What you need to know
- Apple has delayed plans to have employees work from the office three days per week.
- Concerns over rising COVID-19 levels are said to be the main reason for the decision.
- No new date has been given, but employees are expected to work from the office two days per week until the three-day week is implemented.
Apple has reportedly delayed plans to make corporate employees return to the office at least three days per week. The company is said to be concerned about rising COVID-19 infections and has also asked people to wear masks when visiting common areas.
Apple was set to require people to work from the office three days per week from May 23 as part of its hybrid work plan that has attracted condemnation from employees — even causing some to leave the company. Now, Bloomberg's Mark Gurman reports that the May 23 date isn't going to be met, although no new date has been set.
While the three-day office requirement isn't now coming into force next week, employees will still be expected to work from the office two days per week — as was already a requirement as part of a phased return to the office.
Apple reportedly told employees of the new plan earlier today — Tuesday, May 17. It isn't known when the company will inform them of the new three-day return date, either.
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Oliver Haslam has written about Apple and the wider technology business for more than a decade with bylines on How-To Geek, PC Mag, iDownloadBlog, and many more. He has also been published in print for Macworld, including cover stories. At iMore, Oliver is involved in daily news coverage and, not being short of opinions, has been known to 'explain' those thoughts in more detail, too.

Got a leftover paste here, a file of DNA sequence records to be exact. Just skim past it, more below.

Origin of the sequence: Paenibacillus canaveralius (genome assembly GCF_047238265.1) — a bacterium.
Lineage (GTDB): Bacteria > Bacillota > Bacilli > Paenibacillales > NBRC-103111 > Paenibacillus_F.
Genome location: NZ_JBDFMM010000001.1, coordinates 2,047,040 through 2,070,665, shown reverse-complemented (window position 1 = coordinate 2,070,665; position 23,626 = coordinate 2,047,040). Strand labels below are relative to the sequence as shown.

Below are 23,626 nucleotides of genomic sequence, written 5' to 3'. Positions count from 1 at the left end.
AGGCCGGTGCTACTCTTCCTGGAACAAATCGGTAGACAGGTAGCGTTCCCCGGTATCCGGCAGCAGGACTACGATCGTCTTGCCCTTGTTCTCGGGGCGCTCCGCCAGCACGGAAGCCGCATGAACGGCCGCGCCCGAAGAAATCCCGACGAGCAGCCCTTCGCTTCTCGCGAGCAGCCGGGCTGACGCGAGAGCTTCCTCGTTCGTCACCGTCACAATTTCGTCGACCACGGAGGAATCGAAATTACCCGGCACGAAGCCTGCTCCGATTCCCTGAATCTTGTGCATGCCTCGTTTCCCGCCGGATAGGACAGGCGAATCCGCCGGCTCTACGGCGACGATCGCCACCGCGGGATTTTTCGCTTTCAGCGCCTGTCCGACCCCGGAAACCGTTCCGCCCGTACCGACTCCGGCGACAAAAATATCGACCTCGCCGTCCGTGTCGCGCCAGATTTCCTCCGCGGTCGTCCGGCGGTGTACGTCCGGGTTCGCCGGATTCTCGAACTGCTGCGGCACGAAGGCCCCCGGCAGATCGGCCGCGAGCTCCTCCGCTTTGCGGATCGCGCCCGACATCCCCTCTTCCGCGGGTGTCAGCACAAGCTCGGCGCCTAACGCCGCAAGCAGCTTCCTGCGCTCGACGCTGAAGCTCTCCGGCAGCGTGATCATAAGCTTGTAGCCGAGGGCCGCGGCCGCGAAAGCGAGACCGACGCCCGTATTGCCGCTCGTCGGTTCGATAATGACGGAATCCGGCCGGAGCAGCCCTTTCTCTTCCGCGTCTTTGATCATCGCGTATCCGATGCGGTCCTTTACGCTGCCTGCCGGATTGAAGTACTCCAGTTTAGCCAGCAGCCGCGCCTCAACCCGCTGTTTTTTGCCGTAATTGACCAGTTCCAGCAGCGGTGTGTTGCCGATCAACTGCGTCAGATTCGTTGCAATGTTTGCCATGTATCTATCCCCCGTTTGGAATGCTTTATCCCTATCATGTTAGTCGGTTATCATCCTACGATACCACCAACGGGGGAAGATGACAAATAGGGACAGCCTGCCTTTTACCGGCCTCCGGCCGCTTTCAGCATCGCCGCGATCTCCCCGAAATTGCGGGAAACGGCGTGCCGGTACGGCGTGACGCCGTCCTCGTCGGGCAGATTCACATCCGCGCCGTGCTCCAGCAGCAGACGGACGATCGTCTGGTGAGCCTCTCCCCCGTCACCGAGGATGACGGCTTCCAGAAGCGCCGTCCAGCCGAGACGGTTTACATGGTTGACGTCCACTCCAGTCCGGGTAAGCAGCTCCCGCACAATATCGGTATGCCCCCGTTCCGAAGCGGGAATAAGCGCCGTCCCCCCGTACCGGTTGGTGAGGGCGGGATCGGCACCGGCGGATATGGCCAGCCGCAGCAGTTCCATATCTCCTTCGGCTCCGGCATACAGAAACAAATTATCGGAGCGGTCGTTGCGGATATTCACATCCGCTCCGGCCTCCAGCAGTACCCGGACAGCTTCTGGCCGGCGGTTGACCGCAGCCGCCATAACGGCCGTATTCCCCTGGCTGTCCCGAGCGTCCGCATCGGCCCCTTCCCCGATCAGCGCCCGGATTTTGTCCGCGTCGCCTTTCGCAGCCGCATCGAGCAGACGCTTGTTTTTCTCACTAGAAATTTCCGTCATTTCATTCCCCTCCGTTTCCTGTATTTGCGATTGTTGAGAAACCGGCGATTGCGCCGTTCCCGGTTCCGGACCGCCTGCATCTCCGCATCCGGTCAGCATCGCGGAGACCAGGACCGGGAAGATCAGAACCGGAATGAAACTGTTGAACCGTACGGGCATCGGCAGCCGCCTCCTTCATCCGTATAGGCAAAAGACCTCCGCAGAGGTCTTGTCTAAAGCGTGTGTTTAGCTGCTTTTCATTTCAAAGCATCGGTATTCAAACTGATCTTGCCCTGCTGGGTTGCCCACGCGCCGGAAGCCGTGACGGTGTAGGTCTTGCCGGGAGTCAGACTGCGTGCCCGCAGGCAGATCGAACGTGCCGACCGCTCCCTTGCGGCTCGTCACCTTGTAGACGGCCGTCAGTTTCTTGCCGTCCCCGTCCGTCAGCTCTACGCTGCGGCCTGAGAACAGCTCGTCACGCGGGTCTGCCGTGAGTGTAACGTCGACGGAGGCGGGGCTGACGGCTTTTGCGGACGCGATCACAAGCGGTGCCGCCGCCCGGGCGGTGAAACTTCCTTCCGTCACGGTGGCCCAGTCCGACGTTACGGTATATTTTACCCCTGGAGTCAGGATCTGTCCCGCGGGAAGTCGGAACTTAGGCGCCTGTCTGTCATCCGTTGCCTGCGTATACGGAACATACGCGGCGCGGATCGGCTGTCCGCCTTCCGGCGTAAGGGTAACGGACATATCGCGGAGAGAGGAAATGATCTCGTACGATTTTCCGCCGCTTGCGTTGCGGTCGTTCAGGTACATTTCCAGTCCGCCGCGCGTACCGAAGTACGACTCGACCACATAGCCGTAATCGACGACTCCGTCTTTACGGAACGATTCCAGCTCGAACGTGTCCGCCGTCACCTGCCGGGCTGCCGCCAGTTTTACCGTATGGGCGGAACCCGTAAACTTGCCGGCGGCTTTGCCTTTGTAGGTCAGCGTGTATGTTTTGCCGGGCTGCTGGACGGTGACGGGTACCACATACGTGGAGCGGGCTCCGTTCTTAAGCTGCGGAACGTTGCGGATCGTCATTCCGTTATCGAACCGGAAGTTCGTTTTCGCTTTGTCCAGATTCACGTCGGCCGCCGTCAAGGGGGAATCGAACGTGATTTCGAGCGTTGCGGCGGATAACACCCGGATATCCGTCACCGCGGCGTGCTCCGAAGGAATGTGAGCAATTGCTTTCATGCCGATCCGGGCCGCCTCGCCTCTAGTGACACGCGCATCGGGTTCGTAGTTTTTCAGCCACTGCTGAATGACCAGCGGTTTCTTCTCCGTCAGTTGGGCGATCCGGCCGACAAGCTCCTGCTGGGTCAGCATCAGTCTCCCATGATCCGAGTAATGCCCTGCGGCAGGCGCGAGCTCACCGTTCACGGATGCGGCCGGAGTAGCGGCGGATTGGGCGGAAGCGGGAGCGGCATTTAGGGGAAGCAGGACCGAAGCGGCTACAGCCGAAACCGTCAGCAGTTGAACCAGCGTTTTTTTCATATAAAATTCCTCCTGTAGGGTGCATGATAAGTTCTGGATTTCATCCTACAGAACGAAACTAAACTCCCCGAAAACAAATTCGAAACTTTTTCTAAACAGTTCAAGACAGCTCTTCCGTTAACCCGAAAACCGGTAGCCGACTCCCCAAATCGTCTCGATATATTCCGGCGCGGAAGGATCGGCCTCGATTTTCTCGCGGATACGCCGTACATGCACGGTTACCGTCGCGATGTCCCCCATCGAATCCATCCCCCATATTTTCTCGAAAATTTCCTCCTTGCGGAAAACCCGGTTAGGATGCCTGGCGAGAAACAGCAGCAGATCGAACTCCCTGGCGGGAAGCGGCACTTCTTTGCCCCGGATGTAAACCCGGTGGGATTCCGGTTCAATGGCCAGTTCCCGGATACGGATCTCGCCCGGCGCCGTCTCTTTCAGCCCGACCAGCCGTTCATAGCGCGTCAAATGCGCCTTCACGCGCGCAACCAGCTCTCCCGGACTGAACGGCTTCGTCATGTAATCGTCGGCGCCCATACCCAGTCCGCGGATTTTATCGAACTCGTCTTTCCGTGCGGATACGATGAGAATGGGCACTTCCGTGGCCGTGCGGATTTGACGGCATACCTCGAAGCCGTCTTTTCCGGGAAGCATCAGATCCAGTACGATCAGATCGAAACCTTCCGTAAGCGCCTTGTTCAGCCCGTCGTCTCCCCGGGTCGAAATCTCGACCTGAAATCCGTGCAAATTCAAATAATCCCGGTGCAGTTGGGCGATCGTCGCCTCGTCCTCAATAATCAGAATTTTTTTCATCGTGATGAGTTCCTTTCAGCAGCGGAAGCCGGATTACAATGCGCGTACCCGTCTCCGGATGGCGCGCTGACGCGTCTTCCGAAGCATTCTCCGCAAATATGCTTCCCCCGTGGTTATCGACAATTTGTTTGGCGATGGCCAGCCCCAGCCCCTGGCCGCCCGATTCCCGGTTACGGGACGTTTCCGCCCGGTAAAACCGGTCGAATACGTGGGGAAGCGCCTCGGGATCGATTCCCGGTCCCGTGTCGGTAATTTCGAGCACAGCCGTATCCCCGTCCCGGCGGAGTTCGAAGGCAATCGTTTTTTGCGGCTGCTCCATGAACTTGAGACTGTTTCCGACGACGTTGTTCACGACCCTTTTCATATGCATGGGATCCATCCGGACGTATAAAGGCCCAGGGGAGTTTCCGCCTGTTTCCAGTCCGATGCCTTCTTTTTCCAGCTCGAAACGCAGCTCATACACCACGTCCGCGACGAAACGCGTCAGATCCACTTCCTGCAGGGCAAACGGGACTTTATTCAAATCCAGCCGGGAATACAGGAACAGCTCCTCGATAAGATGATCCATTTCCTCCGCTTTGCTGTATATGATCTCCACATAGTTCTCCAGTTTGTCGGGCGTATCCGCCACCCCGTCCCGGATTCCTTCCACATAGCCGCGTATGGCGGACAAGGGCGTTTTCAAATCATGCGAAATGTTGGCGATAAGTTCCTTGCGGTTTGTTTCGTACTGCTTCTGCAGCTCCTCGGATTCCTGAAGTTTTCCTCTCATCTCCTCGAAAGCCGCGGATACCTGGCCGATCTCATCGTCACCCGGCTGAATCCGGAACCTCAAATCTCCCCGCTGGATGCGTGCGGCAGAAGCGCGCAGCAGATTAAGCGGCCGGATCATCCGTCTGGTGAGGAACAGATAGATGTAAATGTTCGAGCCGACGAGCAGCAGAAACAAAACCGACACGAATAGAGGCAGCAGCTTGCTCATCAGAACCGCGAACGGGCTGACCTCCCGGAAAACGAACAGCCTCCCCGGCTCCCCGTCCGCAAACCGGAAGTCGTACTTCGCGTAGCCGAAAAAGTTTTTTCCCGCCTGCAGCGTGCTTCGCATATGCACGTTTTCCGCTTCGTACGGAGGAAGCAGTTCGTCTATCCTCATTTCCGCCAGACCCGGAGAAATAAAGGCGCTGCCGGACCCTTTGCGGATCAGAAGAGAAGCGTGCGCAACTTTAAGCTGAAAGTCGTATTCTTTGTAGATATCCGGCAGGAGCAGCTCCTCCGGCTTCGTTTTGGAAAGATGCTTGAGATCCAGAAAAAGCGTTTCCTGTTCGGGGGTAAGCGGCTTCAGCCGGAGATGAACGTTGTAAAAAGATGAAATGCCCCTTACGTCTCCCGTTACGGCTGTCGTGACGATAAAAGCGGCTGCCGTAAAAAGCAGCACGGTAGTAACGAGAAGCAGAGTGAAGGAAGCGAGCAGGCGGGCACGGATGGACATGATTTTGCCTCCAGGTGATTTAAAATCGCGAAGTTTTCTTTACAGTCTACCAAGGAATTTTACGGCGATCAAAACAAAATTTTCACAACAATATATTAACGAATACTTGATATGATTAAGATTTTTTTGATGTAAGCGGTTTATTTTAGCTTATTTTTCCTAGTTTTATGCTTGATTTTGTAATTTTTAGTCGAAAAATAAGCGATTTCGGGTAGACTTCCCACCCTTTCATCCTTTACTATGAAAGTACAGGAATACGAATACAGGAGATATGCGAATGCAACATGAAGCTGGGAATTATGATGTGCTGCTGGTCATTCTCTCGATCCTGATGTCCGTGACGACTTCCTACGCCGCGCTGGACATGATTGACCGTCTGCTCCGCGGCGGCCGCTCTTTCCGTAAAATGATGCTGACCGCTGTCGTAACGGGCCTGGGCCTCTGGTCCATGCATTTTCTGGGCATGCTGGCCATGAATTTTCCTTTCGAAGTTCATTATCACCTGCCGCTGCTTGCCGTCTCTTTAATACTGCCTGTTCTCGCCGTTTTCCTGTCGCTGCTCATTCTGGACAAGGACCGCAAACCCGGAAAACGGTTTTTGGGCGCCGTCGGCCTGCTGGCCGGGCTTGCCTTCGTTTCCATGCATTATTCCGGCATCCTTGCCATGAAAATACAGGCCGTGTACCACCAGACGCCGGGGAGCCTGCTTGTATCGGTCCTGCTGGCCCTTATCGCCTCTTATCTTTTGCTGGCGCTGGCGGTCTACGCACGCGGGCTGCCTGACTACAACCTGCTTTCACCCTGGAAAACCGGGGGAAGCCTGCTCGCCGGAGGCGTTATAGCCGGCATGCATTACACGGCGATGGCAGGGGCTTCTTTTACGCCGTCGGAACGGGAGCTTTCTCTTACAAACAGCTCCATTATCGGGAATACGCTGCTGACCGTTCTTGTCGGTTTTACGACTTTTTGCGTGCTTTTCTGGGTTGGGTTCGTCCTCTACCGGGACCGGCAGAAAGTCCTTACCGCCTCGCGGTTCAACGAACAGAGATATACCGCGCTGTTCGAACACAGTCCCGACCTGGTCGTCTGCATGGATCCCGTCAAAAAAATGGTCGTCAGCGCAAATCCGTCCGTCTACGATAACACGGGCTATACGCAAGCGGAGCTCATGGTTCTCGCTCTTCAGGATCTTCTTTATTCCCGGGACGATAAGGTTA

Having grown up using PCs and spending far too much money on graphics card and flashy RAM, Oliver switched to the Mac with a G5 iMac and hasn't looked back. Since then he's seen the growth of the smartphone world, backed by iPhone, and new product categories come and go. Current expertise includes iOS, macOS, streaming services, and pretty much anything that has a battery or plugs into a wall. Oliver also covers mobile gaming for iMore, with Apple Arcade a particular focus. He's been gaming since the Atari 2600 days and still struggles to comprehend the fact he can play console quality titles on his pocket computer.
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